Chicago Spotlight: A Conversation with Chicago DJ, Torin Edmond

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Growing up in Chicago, Torin was influenced by the House music scene. Beginning as a DJ in the early eighties, Torin was introduced to House Music in its infancy, and has grown with it ever since. He’s held several different residencies around the city at clubs like, Sonotheque, Sinibar, Subterranean, Dark Room, Chant and Bassline and successfully ran the legendary Deep House Page.  Today on the Chicago Spotlight, I talk to Torin about his career, DHP, his future and how he’s managed to maintain consistency in the house music scene. 

BW:  What was your introduction to house music and when did you start DJ'ing?

Torin:  I started DJ’ing in 8th grade.  The Powerplant and Music Box weren’t even a thought for me at that age, so I was listening to the radio and the Hot Mix 5. That was my first real exposure to the music.   I thought it was amazing. I was glued to the radio Friday and Saturday night listening to Farley and those guys.   From the time I graduated high school and all throughout college, I was the main DJ.  I was doing most of the parties.  I had a setup in my dorm and it kind of started from there.

BW:  What made you decide to learn to DJ?

Torin:  I was intrigued by what DJs were doing and how they were doing it. Back then, they were scratching and doing tricks. They were doing all of that stuff on the fly. I had a chance to go to a few parties and saw guys doing it and I was hooked.  I had a DJ setup in my bedroom trying to scratch. I’d listen to the radio and try to emulate the tricks I’d hear Farley or Steve Hurley doing.   I borrowed a turntable and bought another raggedy turntable and mixer and did my best with what I had. The equipment definitely wasn’t the best but I was a young kid so it wasn’t a lot money for DJ equipment. 

"I literally had a turntable with no pitch, my mixer and a cassette deck. Every record I’d buy, I’d record it to the cassette deck then mix between the cassette deck and turntable"

BW:  So you are self-taught?


Torin:  Yes I am.  I didn’t have friends that were DJ’s so it wasn’t until I got to high school that I began to see what DJs were actually doing. I remember a friend who went to one of the big high schools in Chicago invited me to a party at her school.  They had the Hot Mix 5 and that’s where I saw how people were reacting to the music being played.  You had a gym full of teens jacking. I remember being mesmerized.  Then another moment happened at Mendel Catholic.   A lot of people remember the parties at Mendel.  They were a school that always had the top DJs at that time. I went to a party where Frankie Knuckles played and I remember walking in and it was a gym full of kids and he played, "Your Love" by Jamie Principle and the kids rushed to the stage and off the bleachers and started dancing. People were shouting, screaming and jumping up and down.    I remember seeing it and I knew I wanted to do that. I wanted that reaction. That was a turning point for me.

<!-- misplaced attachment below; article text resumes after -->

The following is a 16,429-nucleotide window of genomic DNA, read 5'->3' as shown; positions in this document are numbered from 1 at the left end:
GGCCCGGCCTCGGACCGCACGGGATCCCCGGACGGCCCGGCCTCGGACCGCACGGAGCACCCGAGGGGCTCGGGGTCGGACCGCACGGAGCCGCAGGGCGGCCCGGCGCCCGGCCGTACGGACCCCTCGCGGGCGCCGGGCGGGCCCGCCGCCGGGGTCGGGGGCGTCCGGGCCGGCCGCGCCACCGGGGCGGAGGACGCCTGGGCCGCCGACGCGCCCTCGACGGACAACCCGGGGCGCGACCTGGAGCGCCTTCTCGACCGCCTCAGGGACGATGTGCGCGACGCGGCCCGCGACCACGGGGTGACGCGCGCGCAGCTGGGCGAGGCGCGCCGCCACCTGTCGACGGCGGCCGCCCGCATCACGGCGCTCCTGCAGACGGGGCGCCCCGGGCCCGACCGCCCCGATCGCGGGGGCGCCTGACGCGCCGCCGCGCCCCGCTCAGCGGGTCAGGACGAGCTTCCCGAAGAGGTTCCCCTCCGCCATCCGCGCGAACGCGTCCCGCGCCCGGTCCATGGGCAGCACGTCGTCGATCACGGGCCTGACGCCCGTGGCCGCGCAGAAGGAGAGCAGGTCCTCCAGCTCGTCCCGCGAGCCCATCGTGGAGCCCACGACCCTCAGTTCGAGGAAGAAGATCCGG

BW:  How so?

Torin:  It took me away from the jacking style of music to the more melodic, throbbing base, rhythmic, constant beats that is deep house.   It was a transition from what I was hearing on the radio with the scratching and tricks to more of an underground and deep house sound where the sets had more progression.   I got serious about it after that; saving my lunch money for and going to Imports on the Northside and finding music.  That’s where it really got serious.

BW:  Do you prefer a style of house music? If not, what are your thoughts on the different categories of house music?

Torin:  I don’t have an issue with the different genre’s or labels but at the end of the day good music is good music. It’s natural for people to try and put stuff in categories but I don’t concern myself with that. 

"I love underground, deep, soulful, disco, afro, and Latin rhythms. I just like what I like."

BW:  Talk to me about Deep House Page. How did that come about? You know its all legend to me…I’ve heard… but I don’t know… [Laughter]

Torin:  [LAUGHTER] I think that’s why I’m drawn to what you do.  As social media evolved, I envisioned it to be similar to what you are doing now.  I spent a lot of time on DHP engaging in conversation on the message boards for a few years. Then since I had my own website and an educational background in IT, the guy who ran the site, G-Man, asked me to be an administrator for the website.  DHP had a huge Chicago and the East Coast audience on the message boards. Sometimes it would get ugly and I spent a lot of time being the message board police. It was almost a badge of honor to get banned from DHP. [LAUGHTER]  It was really the only place you could go and find out what was going on. The promoters would get their flyers to me to help promote their parties.  It was an opportunity to get insight on what was going on in the scene and I wanted to contribute. It was a lot of drama but it was also a lot of comradery. 

BW:  So I’ve heard {laughter}


Torin:  Yeah it was like a fraternity actually.  If someone new joined, they’d get hazed, if you didn’t introduce yourself properly, you were going to get a hard time.  It got serious.  It was definitely a culture but it was nothing but love and fun for me. It brought us together from the east coast, across the pond and such.  We would do DHP parties too. I’d work with a lot of the DJs who were on the page on a regular basis.  We did the DHP parties for a year or two that were very successful. It was a way for us to get together and connect.   It was a community.  Once the guy who owned it decided he didn’t want to do it, Timmy and I took it over and ran it together for a while.  We had very notable DJs who were regular contributors to DHP;  David Mancuso, Alan King, who was often the voice of reason, Lil Louis, Francois K, it was a lot of legendary DJs who would come in and drop knowledge. Overall, it was a great experience.